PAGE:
I know a certain rescue group who treats fosters like garbage and threatens them with legal action because they want to foster to adopt, after it was agreed to. Or agrees to a short-term foster situation then calls the foster all sorts of names because the dog has to be moved. Or takes it’s time reimbursing vet bills. Or demands adoption fees from another rescue person who agreed to help and the rescue raises $3000 and only sends $1200 for the vetting, deny they raised that much and threatens the rescue person who spent her own money to vet. Or that the Director can’t or won’t take any fosters for various reasons but will demand that adoption donation be sent immediately.

Sorry, I know I am ranting here but  I am tired of getting these stories from good people who are so hurt that they will probably never foster again. Fosters should be treated like partners because without them, we could never save any animals and when good people are treated like garbage, lied about and slandered by a bully, plain and simple, it makes it tough for the rest of us to find good fosters.

Fosters should be the most important part of any rescue and if they are not, they should look for another rescue to work with. If the ultimate goal is to save as many animals as possible, then one-time fosters should not be sought or used and abused so they never foster again. Experienced fosters is what every rescue should be aiming for. Second and third time fosters are better fosters. They understand that being flexible and understanding is important in fostering as it should be for the main rescue.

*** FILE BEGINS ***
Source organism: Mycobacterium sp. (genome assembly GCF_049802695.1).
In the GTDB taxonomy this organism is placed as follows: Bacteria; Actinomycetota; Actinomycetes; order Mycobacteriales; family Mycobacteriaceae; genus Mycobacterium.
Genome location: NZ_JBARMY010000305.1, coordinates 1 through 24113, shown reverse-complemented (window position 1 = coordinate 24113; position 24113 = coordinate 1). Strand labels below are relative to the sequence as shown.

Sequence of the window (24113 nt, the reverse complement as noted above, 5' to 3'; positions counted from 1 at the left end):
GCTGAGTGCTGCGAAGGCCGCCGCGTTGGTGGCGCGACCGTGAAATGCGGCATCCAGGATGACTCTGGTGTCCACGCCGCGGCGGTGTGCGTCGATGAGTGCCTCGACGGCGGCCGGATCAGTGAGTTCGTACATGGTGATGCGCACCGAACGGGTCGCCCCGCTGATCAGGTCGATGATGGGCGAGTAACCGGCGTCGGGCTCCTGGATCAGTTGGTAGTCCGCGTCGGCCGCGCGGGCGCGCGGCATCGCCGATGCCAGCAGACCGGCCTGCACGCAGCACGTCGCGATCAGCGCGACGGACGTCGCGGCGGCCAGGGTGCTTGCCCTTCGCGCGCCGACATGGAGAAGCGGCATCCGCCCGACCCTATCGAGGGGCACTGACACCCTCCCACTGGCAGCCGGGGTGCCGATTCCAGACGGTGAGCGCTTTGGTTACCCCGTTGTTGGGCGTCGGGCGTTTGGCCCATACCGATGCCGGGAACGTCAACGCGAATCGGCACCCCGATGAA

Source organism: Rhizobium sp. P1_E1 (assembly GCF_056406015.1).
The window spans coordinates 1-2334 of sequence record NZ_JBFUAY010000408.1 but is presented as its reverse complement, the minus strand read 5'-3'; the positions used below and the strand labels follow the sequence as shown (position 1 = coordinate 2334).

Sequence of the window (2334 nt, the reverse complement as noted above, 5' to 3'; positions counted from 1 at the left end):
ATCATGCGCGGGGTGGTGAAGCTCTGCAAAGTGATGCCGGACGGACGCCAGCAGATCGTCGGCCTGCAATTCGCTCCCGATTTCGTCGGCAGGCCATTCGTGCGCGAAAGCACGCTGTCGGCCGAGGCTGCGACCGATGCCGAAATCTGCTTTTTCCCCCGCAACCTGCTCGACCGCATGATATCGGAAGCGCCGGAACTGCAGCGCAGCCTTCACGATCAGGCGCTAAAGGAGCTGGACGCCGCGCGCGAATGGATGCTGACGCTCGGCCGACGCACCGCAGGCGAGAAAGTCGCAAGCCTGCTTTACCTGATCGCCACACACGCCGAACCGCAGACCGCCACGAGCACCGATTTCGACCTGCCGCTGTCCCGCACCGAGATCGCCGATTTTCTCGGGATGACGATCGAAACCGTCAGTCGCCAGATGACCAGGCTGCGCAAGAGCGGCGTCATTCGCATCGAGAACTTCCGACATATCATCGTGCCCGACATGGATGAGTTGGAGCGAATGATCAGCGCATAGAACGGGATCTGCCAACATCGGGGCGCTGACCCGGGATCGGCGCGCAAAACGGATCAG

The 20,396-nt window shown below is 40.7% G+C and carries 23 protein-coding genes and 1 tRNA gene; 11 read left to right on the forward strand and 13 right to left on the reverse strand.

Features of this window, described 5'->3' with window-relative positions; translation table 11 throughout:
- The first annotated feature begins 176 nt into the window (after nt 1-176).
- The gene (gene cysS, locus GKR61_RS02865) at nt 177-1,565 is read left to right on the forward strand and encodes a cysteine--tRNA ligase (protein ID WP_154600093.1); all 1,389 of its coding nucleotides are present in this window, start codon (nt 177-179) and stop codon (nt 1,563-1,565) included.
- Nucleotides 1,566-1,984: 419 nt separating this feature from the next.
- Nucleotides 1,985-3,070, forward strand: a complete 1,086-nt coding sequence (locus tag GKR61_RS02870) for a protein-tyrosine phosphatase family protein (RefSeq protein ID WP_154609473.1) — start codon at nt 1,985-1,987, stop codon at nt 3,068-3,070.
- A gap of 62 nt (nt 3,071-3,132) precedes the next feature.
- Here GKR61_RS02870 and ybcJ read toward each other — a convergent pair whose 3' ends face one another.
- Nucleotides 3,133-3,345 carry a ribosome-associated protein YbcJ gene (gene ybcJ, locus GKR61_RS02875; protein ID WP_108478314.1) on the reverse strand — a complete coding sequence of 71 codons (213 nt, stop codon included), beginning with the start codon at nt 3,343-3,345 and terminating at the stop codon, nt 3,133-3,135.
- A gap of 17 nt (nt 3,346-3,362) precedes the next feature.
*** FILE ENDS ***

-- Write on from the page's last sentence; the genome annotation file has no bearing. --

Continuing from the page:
What should make you not want to foster with a rescue group? In my opinion, if the Director doesn’t foster, it should throw up a red flag. If you are made all sorts of promises to go get the dog and “yeah, yeah, yeah” you can foster to adopt or any other agreement…get it in writing before you go. Even an email saying this, is good enough. If you are then asked to turn over the dog or puppies because the rescue wants to change it’s mind, or go back on that promise, remember that, sadly, dogs in this country are seen as property and there should be a clause in the foster contract about the rescues “Foster to adopt policy” and if there isn’t, don’t sign it. If you never signed anything, and are fostering on a verbal agreement, you are adopting on a verbal agreement, also.

But ideally, things should never be allowed to escalate to a point that you feel this way. Open communication will ensure the best foster experience. It is important for you to also say what you want or need. The rescue needs to know where you stand as quickly as possible, too. If you are on the fence, not sure what you want to do, go back and forth in your decisions, you are then putting that dog in jeopardy and wasting valuable rescue time. One foster I know of told the rescue one day she was adopting the dog and the next, she wasn’t. Applications were taken, references were called, home checks were done and a new family was chosen. The foster mom was asked all through the process for input, then at the last minute changed her mind, again. Now that adopter, who was looking forward to adopting is let down. That’s not right, either.


It is so important that we have caring, dog and cat savvy people who are willing to foster with us and not for us. We all should consider ourselves part of a “Collective” in the Circle of Rescue. Just saying we are a collective, does not make us so. We should behave this way, with the goal of helping more pets find loving homes.


Lynne Fowler

Oodles of Doodles, Inc. Rescue Collective

Fosters Needed Here, too. Fill out my application and come be a Foster Partner with me.